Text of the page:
SACRAMENTO, California -- Veterans make up around 31 percent of the federal workforce—but did you know that in the U.S. Army Corps of Engineers, that number is even higher?
Former members of the armed forces make up about 40 percent of the USACE workforce, and that’s not counting the active duty members of USACE.
Many veterans continue to serve in the reserves, and this is a source of great fulfillment for them. Just ask Melanie Tymes, who balances a demanding workload as project manager of Sacramento River erosion and mitigation projects with drilling for the U.S. Coast Guard and occasional deployments.
Tymes joined USACE and the Coast Guard around the same time, which presented a unique set of challenges.
“I started with the Los Angeles District in 2014,” said Tymes. “Then I went to Coast Guard basic training two weeks after I joined USACE.”
“It was a whirlwind tour across the country—twice!” she added.
On her drill weekends, Tymes is a marine science technician. Her two Australian shepherds, Hank and Teddy, usually pile into her car for the weekend drive to the Bay Area every month.
Tymes has one deployment so far with the Coast Guard, a two-month stint in McAllen, Texas in 2019. During that mission, Tymes assisted Customs and Border Protection with the processing of immigrant cases along the southern border.
Deployments can create special challenges for reservists, who must balance a civilian career with the demands of the military. Despite the legal protections of the Servicemembers Civil Relief Act, reservists often feel caught between the practical demands of two jobs that can’t be done simultaneously. That’s why it’s important for reservists and supervisors to understand their rights and responsibilities and formulate a plan to support the deploying servicemember and the USACE mission.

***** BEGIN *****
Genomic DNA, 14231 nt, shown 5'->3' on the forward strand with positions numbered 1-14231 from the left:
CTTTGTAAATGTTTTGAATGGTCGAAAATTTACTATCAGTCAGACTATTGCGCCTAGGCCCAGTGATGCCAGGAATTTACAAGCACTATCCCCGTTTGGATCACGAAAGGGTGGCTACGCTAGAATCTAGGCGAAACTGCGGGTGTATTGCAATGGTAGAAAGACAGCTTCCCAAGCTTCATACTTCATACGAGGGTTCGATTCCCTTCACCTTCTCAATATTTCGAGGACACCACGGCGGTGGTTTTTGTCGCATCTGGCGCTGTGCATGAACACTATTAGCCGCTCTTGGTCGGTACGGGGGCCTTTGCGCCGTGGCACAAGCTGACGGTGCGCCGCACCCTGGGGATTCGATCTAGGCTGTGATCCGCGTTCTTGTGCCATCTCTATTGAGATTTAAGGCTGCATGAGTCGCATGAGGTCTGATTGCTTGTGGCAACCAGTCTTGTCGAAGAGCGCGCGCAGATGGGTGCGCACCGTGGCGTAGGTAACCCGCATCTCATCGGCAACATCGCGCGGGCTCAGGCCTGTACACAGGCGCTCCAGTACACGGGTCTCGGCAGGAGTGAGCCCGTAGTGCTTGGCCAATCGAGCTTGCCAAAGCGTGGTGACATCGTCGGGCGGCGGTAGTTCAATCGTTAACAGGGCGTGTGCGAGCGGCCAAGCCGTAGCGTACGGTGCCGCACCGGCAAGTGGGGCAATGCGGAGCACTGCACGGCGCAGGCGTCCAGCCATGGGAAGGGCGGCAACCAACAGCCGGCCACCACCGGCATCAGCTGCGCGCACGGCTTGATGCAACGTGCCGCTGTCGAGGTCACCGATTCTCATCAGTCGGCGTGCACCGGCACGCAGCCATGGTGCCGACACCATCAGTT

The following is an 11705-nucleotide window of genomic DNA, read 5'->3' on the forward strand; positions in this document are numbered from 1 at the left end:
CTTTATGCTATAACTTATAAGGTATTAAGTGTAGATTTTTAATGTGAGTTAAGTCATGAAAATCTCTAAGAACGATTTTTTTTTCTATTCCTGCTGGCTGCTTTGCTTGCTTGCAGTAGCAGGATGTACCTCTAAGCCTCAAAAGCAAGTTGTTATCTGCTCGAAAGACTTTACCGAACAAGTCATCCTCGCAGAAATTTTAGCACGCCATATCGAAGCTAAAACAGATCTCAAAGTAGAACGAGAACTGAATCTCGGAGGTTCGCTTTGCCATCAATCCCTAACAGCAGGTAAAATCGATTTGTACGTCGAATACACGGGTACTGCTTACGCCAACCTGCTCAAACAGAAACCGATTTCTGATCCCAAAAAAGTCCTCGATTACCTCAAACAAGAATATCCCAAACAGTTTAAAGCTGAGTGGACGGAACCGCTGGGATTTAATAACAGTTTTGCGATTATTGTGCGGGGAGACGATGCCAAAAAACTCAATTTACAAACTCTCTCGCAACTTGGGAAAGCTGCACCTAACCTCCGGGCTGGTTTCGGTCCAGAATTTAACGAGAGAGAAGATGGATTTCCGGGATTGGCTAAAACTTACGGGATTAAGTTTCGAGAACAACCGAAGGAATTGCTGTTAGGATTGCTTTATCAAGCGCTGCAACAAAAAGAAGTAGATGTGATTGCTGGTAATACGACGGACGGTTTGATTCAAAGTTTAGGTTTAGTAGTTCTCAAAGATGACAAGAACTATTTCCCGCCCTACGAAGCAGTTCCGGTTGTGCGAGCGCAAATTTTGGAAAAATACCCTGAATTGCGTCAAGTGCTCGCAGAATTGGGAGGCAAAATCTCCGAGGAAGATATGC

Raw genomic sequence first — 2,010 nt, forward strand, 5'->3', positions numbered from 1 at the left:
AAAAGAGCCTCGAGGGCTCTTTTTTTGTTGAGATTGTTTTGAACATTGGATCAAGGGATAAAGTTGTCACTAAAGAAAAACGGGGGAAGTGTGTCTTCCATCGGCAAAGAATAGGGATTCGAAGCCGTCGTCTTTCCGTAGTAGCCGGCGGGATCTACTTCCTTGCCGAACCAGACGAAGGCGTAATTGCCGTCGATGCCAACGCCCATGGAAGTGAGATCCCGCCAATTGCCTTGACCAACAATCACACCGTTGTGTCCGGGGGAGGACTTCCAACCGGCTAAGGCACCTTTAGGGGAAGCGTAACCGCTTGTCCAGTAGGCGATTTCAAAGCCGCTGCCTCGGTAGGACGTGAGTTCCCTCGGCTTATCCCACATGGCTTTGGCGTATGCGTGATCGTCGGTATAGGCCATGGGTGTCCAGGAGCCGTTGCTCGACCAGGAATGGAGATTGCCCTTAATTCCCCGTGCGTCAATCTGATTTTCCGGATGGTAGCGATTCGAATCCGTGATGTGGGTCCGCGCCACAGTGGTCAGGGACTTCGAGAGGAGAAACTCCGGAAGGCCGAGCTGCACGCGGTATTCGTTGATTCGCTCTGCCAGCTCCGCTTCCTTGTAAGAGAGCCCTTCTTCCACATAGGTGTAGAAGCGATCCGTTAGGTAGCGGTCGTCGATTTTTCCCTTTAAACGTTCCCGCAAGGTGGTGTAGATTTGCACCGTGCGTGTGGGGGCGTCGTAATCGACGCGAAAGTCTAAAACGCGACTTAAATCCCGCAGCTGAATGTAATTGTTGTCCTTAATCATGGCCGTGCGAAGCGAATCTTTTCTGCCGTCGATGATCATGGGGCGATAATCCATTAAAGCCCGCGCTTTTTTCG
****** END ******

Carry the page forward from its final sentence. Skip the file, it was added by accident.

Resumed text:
“The best scenario is when the deploying person and their supervisor work together,” she added. “No one wants to feel disposable or like they’re abandoning the team.”
Kevin Vestal is a familiar face around the Sacramento District, having been at the district since 2010 and USACE since 2002. A visual information specialist in the G-6, which handles technical support and communications, Vestal is quick to make friends and almost as quick to share stories of his active duty Army career.
“This job keeps me close to the military community, with all the camaraderie that entails,” said Vestal. “I’m still supporting an Army mission with people I enjoy working with, and that means a lot to me.”
Vestal thinks USACE strikes a unique balance that’s a good fit for service members who have recently separated from the military.
“USACE may not always have the austerity and challenges of the military, but it’s still a great fit for someone who likes to get the job done,” said Vestal. “That attitude is highly valued here, and we take care of our people too.”
For more information including available jobs at the Sacramento District, visit USAJOBS, the federal government’s hiring site. Veterans are always welcome to apply!